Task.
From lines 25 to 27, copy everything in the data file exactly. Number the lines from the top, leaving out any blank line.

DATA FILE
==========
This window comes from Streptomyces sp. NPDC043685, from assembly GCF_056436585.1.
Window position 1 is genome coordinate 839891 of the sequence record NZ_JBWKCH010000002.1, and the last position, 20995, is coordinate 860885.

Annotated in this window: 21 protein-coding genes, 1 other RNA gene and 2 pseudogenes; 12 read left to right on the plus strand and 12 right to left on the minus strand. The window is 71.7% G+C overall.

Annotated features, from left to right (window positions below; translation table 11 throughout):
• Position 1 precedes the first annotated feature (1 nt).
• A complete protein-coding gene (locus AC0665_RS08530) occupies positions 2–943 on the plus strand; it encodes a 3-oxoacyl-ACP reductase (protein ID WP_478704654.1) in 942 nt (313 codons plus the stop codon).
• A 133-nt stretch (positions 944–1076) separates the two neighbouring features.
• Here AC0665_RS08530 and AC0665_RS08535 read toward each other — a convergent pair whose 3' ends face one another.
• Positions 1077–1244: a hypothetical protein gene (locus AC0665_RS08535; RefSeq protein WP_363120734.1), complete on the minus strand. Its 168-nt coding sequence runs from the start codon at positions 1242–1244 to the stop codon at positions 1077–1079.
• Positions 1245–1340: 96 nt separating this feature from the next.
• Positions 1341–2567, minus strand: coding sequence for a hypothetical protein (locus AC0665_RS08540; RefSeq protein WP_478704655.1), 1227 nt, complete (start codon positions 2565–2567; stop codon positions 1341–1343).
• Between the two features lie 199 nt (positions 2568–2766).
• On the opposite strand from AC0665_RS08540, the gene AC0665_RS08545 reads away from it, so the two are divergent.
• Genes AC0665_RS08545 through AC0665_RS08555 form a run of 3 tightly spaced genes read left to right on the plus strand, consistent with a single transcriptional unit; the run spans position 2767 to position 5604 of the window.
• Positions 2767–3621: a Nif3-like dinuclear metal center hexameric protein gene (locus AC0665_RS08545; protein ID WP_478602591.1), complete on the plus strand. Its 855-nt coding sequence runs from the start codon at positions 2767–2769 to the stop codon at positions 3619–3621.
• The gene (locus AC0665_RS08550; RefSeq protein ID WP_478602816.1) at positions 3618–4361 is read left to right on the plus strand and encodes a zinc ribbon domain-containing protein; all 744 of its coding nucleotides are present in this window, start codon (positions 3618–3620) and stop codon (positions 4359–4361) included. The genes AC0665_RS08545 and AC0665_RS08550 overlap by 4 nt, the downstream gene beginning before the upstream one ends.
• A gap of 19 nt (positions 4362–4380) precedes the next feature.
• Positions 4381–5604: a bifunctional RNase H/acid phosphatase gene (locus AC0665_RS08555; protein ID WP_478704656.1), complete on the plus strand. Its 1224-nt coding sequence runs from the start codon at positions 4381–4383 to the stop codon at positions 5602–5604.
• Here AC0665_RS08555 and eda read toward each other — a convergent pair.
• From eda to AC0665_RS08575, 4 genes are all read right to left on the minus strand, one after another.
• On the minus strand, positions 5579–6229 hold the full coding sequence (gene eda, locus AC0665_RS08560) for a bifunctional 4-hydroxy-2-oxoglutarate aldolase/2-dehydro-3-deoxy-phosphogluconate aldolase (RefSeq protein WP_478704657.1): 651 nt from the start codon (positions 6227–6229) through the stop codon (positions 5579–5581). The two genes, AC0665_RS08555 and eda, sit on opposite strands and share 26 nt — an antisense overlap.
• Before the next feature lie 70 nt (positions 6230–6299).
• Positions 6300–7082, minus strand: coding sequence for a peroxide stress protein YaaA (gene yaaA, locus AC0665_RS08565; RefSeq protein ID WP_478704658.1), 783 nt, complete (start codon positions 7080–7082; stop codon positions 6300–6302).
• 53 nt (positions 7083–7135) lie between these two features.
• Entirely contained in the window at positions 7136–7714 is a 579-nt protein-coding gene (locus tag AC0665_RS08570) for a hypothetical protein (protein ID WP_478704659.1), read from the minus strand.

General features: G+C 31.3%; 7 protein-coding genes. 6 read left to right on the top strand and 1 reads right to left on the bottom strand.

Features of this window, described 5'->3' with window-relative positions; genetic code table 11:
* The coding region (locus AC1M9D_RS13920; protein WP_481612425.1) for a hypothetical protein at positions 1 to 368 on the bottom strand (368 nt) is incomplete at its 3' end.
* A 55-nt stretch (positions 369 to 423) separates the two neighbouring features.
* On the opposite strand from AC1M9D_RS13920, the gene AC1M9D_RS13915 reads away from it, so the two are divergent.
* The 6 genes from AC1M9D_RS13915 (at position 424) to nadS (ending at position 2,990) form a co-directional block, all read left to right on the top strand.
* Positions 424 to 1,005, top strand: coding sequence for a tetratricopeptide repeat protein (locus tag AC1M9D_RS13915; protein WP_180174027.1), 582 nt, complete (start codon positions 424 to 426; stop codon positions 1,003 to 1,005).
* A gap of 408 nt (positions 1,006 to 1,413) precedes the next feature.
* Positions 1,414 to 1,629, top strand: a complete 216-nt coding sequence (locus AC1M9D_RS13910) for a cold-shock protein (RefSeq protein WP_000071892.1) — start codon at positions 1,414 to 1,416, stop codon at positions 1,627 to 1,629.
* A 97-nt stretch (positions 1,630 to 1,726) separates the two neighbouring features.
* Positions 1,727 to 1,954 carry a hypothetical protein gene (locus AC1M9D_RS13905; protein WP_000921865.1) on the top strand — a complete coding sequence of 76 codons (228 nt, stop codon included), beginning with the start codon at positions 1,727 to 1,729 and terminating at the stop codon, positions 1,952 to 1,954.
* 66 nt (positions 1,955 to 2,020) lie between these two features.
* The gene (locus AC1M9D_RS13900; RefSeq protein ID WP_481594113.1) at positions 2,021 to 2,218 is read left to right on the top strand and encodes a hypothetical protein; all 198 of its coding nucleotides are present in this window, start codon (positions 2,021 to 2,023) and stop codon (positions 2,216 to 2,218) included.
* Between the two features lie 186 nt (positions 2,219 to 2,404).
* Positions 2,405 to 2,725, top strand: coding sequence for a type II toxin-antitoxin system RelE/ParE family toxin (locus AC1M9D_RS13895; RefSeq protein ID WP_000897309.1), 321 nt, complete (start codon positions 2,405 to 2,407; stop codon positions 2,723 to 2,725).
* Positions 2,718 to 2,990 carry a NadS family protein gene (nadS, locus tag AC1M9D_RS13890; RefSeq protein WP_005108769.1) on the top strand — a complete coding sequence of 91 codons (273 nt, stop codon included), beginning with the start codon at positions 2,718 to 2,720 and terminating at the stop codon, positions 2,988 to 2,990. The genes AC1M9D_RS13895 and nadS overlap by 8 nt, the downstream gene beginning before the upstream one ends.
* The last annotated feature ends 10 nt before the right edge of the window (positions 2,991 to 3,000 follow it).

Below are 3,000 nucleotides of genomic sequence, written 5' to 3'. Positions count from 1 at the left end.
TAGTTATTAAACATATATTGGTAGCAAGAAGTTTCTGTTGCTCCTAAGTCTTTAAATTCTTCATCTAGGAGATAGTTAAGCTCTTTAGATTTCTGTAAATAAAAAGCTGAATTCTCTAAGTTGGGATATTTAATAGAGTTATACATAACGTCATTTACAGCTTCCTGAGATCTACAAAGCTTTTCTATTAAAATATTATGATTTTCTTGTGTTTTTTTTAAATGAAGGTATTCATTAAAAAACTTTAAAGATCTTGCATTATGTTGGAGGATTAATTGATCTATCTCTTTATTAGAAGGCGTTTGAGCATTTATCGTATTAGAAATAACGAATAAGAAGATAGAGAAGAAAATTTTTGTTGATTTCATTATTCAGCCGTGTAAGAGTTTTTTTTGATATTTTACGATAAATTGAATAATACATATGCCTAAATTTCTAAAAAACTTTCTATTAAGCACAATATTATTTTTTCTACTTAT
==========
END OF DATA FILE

• Entirely contained in the window at positions 7136–7714 is a 579-nt protein-coding gene (locus tag AC0665_RS08570) for a hypothetical protein (protein ID WP_478704659.1), read from the minus strand.

General features: G+C 31.3%; 7 protein-coding genes. 6 read left to right on the top strand and 1 reads right to left on the bottom strand.

Features of this window, described 5'->3' with window-relative positions; genetic code table 11: